As I walked across the locker room and watched my fellow rookies with their deer in headlights gaze into their empty locker - with nothing but a ridiculous little outfit they had to try and squish into - I got to my locker and tried to make out the outfit.
As I pulled it apart, it was a tight little white suit with a cowboy hat and a horse connected to it. Picture white bike pants and a tight spandex shirt to match. I am not a small dude and the tag had a big S! Not sure I have ever attempted any article of clothing that had the letter S on the tag since I was in grade school.
I walked around and took a barrage of offensive comments that would get you arrested today and all of the typical locker room banter.
I have to say, costume wise, I got off pretty lightly. We had the little mermaid, hooters waitresses, daisy dukes, hula dancers - you name it, we had it.
Very creative and an A plus effort from guys who have zero time to hit up a Party City store.
It’s not just the dressing up and copping laughs, we got the rookie treatment on steroids on the bus to the plane, and the entire four-hour flight.
The flight attendants got to sit in our seat and we were up and down serving drinks, food, and ordered around. I have never worked so hard in my life, I had a new found respect for the work load of flight attendants!
There were veterans that barely said two words to me all season all of a sudden bossing me around all night.
We landed in freezing cold San Francisco, where we were forced to walk two miles like a pack of Halloween morons to a team function.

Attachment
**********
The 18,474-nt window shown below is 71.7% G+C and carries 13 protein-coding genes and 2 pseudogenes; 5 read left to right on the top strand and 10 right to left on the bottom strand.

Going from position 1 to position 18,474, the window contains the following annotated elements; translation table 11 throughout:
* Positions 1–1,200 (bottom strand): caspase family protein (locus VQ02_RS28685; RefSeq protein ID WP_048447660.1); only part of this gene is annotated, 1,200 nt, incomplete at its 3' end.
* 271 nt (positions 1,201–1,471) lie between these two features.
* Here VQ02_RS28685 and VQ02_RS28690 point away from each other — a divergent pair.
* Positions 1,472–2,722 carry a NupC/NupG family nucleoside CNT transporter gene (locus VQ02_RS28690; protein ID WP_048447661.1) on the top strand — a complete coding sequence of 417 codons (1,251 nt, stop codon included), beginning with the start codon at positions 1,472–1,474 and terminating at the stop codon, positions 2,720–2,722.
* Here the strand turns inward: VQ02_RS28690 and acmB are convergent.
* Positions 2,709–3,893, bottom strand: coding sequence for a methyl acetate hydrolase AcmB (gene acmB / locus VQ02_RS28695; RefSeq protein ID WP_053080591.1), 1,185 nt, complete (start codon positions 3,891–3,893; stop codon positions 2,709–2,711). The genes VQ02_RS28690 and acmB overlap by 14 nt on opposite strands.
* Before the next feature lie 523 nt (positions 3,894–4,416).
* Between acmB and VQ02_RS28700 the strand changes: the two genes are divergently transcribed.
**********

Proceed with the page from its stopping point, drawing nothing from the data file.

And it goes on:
The night continued and the hazing was slowly winding down. By the end of the night I was having conversations and exchanging stories to players I wouldn’t dare bother, or guys I thought were massive A-Holes to me prior to that night.
The one conversation I had with a certain player that I thought was the biggest A-Hole of them all - and I won’t mention any names - said to me,
“Hey man, the reason we wear you out so much is because we all like you and know you can take all the crap. If I didn’t like you or thought you were soft I wouldn’t even acknowledge you. So welcome buddy. Anything you need just ask, OK?”
Those comments really stuck with me. In fact, they stuck with a lot of my rookie peers. I think of that conversation any time someone wants to pay special attention to me and give me crap about whatever it may be.
I will never forget the next couple of days. It was like a weight lifted off my shoulders. I felt like I was one of the guys, I felt like I was finally a part of something. Even on the field I had this new level of confidence.
I could see the shoulders-back strut amongst my fellow rookies who less than twenty-four hours ago were wearing skin tight lycra in the middle of a major city.
That was the first time I had ever been broken down to total humiliation and it had the absolute opposite effect to what I thought it would have. It gave me a huge level of comfort in the locker room and as immature as the whole thing is, I think it is so important for rookies to go through that.
It is the Rite of Passage that belongs to the team and its players.
I just hope for the sake of all those spring chicken big league rookies - who have the best gig on the planet - don’t miss the most amazing twisted immature experience of initiation into the best brotherhood in the world!
Australian Baseball Alumni extends its thanks to Ryan Rowland-Smith for allowing us to publish this intriguing insight into the initiation culture of Major League Baseball. We wish Ryan and Trent Oeltjen all the very best for the burgeoning success of NxtGen Baseball, and we of course wish both men well for their baseball future success – including at the 2017 World Baseball Classic.